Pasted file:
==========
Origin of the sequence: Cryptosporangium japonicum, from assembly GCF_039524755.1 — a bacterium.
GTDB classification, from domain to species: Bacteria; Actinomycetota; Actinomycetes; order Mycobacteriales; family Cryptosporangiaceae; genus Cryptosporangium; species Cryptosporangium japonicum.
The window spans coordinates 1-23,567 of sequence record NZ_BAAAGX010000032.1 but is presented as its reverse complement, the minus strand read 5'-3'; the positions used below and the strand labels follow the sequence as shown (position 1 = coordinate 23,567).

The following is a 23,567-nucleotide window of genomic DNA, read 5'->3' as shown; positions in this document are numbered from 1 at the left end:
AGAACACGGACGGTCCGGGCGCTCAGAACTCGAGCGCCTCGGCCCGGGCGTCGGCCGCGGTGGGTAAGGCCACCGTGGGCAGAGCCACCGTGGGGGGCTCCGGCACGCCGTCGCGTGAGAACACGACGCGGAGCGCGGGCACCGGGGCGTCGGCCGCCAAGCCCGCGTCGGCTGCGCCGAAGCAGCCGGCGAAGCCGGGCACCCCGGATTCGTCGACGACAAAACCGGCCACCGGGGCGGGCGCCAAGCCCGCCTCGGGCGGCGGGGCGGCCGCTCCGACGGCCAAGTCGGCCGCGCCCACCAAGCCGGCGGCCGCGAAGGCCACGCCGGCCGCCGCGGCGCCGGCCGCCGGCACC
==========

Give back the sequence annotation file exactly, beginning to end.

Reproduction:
Origin of the sequence: Cryptosporangium japonicum, from assembly GCF_039524755.1 — a bacterium.
GTDB classification, from domain to species: Bacteria; Actinomycetota; Actinomycetes; order Mycobacteriales; family Cryptosporangiaceae; genus Cryptosporangium; species Cryptosporangium japonicum.
The window spans coordinates 1-23,567 of sequence record NZ_BAAAGX010000032.1 but is presented as its reverse complement, the minus strand read 5'-3'; the positions used below and the strand labels follow the sequence as shown (position 1 = coordinate 23,567).

The following is a 23,567-nucleotide window of genomic DNA, read 5'->3' as shown; positions in this document are numbered from 1 at the left end:
AGAACACGGACGGTCCGGGCGCTCAGAACTCGAGCGCCTCGGCCCGGGCGTCGGCCGCGGTGGGTAAGGCCACCGTGGGCAGAGCCACCGTGGGGGGCTCCGGCACGCCGTCGCGTGAGAACACGACGCGGAGCGCGGGCACCGGGGCGTCGGCCGCCAAGCCCGCGTCGGCTGCGCCGAAGCAGCCGGCGAAGCCGGGCACCCCGGATTCGTCGACGACAAAACCGGCCACCGGGGCGGGCGCCAAGCCCGCCTCGGGCGGCGGGGCGGCCGCTCCGACGGCCAAGTCGGCCGCGCCCACCAAGCCGGCGGCCGCGAAGGCCACGCCGGCCGCCGCGGCGCCGGCCGCCGGCACC